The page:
Businesses Cling to Print Marketing While Customers Move On
If you could leverage only one marketing channel to promote your company, which would you choose?
That’s the question posed to 2,500 U.S. small businesses in a recent survey conducted by cost-per-click ad network Reply.com and its MerchantCircle networking subsidiary, and while it’s no surprise that search engine optimization leads all other options with 32.9 percent of responses, it’s wide open— and eye-opening— from there. Traditional media channels like newspapers, direct mail and yellow pages are next in the survey at 19.7 percent, followed by “None of the above” at 17.9 percent— 16.0 percent would invest all their marketing time and resources into social media, followed by paid search advertising at 9.8 percent. Only 3.7 percent would bet the farm on mobile marketing and advertising.
It’s important to keep in mind the phrasing of Reply.com/MerchantCircle’s question when considering merchants’ responses— few if any SMBs are allocating their total marketing budget into a single channel at the exclusion of all others, after all. But it’s nevertheless fascinating to contemplate which marketing platforms merchants deem to be the most essential, especially given consumers’ evolving relationship with content consumption. The reality is that the media platforms where local merchants are spending money do not necessarily correspond with the platforms where their customers are spending time.
A new study issued by eMarketer suggests small businesses are right to place a premium on their web-based marketing efforts: U.S. adults now spend an average of 167 minutes per day online, a half hour more than three years ago. Only television and video consume more of the average adult consumer’s day at 274 minutes, increasing from 254 minutes in 2008. But more traditional formats continue to fall out of favor. Consumers still spend an average of 94 minutes each day listening to radio, down from 102 minutes in 2008.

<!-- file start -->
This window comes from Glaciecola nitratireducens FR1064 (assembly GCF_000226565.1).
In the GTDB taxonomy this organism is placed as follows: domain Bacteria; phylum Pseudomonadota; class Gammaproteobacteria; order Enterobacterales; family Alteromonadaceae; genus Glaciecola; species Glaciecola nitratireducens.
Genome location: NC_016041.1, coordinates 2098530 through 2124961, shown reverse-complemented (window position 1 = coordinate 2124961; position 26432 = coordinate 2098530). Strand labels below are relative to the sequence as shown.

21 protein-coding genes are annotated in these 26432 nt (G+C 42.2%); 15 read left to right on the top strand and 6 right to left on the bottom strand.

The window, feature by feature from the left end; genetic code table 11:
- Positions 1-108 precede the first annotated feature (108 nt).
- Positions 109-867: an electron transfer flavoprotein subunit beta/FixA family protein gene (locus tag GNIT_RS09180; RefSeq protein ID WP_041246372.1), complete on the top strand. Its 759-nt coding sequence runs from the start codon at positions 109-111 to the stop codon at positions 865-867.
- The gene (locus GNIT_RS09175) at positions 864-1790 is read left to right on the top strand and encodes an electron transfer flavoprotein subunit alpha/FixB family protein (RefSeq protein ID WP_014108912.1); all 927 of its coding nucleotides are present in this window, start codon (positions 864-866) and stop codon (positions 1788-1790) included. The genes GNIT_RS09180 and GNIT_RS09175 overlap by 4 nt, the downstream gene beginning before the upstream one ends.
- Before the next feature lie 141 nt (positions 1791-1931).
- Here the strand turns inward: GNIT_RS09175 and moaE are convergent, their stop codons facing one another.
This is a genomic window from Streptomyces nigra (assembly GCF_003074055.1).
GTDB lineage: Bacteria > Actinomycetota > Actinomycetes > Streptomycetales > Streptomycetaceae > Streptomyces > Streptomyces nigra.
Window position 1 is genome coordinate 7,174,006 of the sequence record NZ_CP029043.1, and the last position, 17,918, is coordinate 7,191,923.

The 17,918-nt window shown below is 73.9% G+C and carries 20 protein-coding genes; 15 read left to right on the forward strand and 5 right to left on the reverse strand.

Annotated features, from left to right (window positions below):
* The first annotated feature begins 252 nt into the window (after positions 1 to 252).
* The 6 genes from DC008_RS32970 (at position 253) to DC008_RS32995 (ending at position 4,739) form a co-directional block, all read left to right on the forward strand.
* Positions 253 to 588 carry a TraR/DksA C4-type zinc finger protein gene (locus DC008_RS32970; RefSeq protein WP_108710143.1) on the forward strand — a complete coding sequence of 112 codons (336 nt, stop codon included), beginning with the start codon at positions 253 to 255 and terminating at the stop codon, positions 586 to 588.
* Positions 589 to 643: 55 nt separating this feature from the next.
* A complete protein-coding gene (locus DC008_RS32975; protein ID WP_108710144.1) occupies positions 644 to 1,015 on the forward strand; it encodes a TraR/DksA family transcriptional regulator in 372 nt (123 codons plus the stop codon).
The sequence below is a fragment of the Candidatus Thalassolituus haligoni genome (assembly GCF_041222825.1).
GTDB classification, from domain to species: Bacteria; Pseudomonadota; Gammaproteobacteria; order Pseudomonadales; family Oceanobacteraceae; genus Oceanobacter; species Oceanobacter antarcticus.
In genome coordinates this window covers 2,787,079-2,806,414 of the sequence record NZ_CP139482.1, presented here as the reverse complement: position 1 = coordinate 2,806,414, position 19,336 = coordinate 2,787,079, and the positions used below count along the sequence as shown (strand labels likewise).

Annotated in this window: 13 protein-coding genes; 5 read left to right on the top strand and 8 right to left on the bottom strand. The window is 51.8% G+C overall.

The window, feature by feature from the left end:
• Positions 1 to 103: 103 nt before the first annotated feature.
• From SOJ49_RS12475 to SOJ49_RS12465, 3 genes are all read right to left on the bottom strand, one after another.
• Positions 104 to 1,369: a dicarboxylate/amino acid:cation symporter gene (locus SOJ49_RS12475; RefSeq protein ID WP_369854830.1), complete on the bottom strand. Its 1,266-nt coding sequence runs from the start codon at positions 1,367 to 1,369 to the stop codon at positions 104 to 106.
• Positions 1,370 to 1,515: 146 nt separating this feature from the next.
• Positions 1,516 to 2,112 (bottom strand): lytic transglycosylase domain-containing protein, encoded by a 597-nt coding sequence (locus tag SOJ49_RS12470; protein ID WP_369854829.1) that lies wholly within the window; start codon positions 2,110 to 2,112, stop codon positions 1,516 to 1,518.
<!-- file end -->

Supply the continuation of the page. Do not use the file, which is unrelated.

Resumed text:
And while small businesses continue to believe in the power of print, consumer interest in the medium is in steep decline— the average adult now spends 26 minutes each day reading newspapers (down from 38 minutes three years ago) and just 18 minutes leafing through magazines (a seven-minute decline from 2008). The time once devoted to newspapers and magazines is now allocated to mobile: At the end of 2011, American adults spend an average of 65 minutes per day on mobile devices, up from 50 minutes a day in 2010 and more than doubling from 32 minutes a day in 2008.
Consumers may have moved beyond print media, but marketers are far slower to turn the page. Although American adults now spend 10.1 percent of the average day on mobile devices, marketers continue to earmark just 0.9 percent of ad spending on the mobile channel, eMarketer reports. Marketers instead target 15.0 percent of their spending on newspapers (which make up just 4.0 percent of the average day) and 9.7 percent on magazines (2.8 percent of the average day). The way we live is changing, and marketing has to change with it— consumers are going mobile, and marketers need to go where the consumers are.
So, again, if you could leverage only one marketing channel to promote your company, which would you choose?
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